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Non-Fiction

I wanted to see what kinda books everyone's into. I recently decided to go back to school since I wasn't happy with where I'd landed in the work place. I'm a history major now and I've really been enjoying it. Thought I'd share a few snips from some of my favorite books and also see what you readers out there are into lately. Preferably non-fiction but if you want to post up your fiction reading that's fine too.



Just to start I thought I'd throw out a couple paragraphs from the last chapter in Howard Zinn's book, "A People's History of the United States." This isn't something that I picked up recently but the more I learn and the more I study the more awesome this book gets everytime I leaf through it again.



The last chapter really brings everything Zinn is trying to communicate to the reader across nicely and just happens to hit home with me. If you've never read this book and you enjoy non-fiction, even if you're not a history buff, I guarantee this is one you want to pick up. Now obviously Zinn wrote this before Obama was ever president but I think the core message of what he is trying to say still rings true. Some of these paragraphs are back to back and some of this i'm skipping around in but if this sounds like your cup of tea, then pick it up asap.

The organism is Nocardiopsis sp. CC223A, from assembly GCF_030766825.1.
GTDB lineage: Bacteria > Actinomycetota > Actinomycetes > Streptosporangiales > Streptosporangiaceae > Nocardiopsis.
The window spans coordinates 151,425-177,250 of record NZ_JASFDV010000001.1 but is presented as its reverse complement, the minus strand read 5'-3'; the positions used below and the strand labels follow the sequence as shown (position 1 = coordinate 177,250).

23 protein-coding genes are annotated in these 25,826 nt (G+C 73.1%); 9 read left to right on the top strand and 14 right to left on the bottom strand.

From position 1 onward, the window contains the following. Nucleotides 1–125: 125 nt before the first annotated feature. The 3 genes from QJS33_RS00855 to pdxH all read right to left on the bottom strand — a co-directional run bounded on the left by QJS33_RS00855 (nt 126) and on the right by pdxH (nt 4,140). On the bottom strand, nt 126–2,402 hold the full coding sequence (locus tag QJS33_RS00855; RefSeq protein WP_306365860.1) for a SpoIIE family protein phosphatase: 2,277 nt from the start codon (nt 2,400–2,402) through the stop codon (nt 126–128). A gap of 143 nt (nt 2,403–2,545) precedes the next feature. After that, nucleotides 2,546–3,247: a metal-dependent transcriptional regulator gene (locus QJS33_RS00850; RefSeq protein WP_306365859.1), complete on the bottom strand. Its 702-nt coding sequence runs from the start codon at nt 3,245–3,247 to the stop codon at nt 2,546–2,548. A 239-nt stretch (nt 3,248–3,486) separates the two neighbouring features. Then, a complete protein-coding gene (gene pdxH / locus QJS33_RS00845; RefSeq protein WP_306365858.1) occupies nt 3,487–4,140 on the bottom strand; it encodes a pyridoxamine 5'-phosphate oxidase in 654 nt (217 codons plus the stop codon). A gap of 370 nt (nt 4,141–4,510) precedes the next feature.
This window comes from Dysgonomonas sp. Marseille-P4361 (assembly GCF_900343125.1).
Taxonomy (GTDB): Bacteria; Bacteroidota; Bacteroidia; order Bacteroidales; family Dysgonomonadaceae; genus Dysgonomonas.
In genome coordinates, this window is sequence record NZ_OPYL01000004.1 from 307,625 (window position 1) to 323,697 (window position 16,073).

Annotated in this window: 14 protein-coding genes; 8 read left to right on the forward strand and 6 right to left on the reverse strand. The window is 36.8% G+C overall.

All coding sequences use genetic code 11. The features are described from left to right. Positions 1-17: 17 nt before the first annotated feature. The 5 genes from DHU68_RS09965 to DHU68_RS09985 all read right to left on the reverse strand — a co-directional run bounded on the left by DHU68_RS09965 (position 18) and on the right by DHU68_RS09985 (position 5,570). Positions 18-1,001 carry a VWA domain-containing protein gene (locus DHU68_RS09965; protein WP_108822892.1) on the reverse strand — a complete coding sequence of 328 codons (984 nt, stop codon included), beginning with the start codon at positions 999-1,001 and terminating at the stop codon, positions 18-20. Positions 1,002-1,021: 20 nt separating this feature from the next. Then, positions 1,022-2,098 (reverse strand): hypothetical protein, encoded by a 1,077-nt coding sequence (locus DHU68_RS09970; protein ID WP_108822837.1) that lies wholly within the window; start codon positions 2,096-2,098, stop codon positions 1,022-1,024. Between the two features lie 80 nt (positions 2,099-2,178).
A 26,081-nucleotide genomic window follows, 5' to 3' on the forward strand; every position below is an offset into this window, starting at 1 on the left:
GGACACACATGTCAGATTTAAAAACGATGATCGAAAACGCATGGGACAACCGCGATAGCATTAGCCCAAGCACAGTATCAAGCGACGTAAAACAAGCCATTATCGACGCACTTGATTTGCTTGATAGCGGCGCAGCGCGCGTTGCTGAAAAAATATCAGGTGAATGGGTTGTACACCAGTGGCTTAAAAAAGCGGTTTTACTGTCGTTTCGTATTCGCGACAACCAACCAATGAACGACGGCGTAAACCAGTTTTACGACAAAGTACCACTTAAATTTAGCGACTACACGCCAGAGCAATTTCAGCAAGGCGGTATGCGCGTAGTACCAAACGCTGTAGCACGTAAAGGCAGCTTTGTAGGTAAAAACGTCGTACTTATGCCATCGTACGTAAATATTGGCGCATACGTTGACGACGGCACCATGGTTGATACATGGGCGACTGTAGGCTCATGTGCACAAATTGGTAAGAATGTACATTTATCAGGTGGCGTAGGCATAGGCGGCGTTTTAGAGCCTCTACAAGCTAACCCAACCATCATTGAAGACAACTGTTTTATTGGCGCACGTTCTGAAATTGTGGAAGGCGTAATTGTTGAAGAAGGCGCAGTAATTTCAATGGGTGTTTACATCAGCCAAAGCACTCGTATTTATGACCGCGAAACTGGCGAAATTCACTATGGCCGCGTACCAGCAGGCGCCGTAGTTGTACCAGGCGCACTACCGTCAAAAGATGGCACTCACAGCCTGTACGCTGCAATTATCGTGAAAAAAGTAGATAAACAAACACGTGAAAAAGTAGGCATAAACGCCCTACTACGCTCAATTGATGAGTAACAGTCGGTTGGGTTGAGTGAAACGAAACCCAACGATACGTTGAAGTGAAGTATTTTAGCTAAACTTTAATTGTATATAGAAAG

"All those historians of this country centered on the Founding Fathers and the Presidents weigh oppressively on the capacity of the ordinary citizen to act. They suggest that in times of crisis we must look to someone to save us: in the Revolutionary crisis, the Founding Fathers; in the slavery crisis, Lincoln; in the Depression, Roosevelt; in the Vietnam-Watergate crisis, Carter. And that between occasional crises everything is all right, and it is sufficient for us to be restored to that normal state. They teach us that the supreme act of citizenship is to choose among saviors, by going into a voting booth every four years to choose between two white and well-off Anglo-Saxon males of inoffensive personality and orthodox opinions."